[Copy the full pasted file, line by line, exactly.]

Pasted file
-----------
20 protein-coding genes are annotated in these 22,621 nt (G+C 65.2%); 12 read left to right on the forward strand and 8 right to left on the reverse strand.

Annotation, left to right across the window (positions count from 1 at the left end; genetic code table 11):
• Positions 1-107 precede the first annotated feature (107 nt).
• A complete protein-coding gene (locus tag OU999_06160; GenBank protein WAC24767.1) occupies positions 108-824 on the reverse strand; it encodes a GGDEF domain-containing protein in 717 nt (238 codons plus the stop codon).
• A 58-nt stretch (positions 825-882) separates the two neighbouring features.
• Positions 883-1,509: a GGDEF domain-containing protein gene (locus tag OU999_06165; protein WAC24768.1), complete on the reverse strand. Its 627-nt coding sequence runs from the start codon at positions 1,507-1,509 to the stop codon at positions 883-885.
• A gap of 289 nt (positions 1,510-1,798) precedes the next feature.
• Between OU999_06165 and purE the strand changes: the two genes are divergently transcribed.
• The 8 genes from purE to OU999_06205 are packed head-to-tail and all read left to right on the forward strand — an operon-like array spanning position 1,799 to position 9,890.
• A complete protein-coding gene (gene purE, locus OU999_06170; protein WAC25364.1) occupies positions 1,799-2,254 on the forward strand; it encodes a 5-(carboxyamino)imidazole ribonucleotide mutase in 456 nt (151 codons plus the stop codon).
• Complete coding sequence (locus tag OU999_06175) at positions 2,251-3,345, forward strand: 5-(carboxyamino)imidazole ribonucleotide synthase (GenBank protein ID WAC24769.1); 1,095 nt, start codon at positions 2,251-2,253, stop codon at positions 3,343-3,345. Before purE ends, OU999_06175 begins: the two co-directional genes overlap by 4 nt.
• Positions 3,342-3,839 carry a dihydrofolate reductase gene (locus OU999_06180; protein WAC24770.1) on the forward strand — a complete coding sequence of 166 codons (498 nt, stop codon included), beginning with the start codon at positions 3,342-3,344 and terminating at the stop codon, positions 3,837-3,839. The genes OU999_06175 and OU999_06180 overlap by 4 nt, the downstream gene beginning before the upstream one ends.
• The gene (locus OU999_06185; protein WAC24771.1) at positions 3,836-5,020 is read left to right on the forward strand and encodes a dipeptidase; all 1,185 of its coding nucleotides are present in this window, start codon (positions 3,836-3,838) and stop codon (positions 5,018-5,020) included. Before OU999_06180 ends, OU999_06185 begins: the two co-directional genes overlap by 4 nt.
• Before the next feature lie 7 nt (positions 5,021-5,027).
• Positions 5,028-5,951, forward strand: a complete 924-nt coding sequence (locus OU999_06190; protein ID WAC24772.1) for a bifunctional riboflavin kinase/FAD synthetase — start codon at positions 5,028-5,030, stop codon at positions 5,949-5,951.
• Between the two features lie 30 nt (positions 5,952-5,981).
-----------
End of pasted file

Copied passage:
20 protein-coding genes are annotated in these 22,621 nt (G+C 65.2%); 12 read left to right on the forward strand and 8 right to left on the reverse strand.

Annotation, left to right across the window (positions count from 1 at the left end; genetic code table 11):
• Positions 1-107 precede the first annotated feature (107 nt).
• A complete protein-coding gene (locus tag OU999_06160; GenBank protein WAC24767.1) occupies positions 108-824 on the reverse strand; it encodes a GGDEF domain-containing protein in 717 nt (238 codons plus the stop codon).
• A 58-nt stretch (positions 825-882) separates the two neighbouring features.
• Positions 883-1,509: a GGDEF domain-containing protein gene (locus tag OU999_06165; protein WAC24768.1), complete on the reverse strand. Its 627-nt coding sequence runs from the start codon at positions 1,507-1,509 to the stop codon at positions 883-885.
• A gap of 289 nt (positions 1,510-1,798) precedes the next feature.
• Between OU999_06165 and purE the strand changes: the two genes are divergently transcribed.
• The 8 genes from purE to OU999_06205 are packed head-to-tail and all read left to right on the forward strand — an operon-like array spanning position 1,799 to position 9,890.
• A complete protein-coding gene (gene purE, locus OU999_06170; protein WAC25364.1) occupies positions 1,799-2,254 on the forward strand; it encodes a 5-(carboxyamino)imidazole ribonucleotide mutase in 456 nt (151 codons plus the stop codon).
• Complete coding sequence (locus tag OU999_06175) at positions 2,251-3,345, forward strand: 5-(carboxyamino)imidazole ribonucleotide synthase (GenBank protein ID WAC24769.1); 1,095 nt, start codon at positions 2,251-2,253, stop codon at positions 3,343-3,345. Before purE ends, OU999_06175 begins: the two co-directional genes overlap by 4 nt.
• Positions 3,342-3,839 carry a dihydrofolate reductase gene (locus OU999_06180; protein WAC24770.1) on the forward strand — a complete coding sequence of 166 codons (498 nt, stop codon included), beginning with the start codon at positions 3,342-3,344 and terminating at the stop codon, positions 3,837-3,839. The genes OU999_06175 and OU999_06180 overlap by 4 nt, the downstream gene beginning before the upstream one ends.
• The gene (locus OU999_06185; protein WAC24771.1) at positions 3,836-5,020 is read left to right on the forward strand and encodes a dipeptidase; all 1,185 of its coding nucleotides are present in this window, start codon (positions 3,836-3,838) and stop codon (positions 5,018-5,020) included. Before OU999_06180 ends, OU999_06185 begins: the two co-directional genes overlap by 4 nt.
• Before the next feature lie 7 nt (positions 5,021-5,027).
• Positions 5,028-5,951, forward strand: a complete 924-nt coding sequence (locus OU999_06190; protein ID WAC24772.1) for a bifunctional riboflavin kinase/FAD synthetase — start codon at positions 5,028-5,030, stop codon at positions 5,949-5,951.
• Between the two features lie 30 nt (positions 5,952-5,981).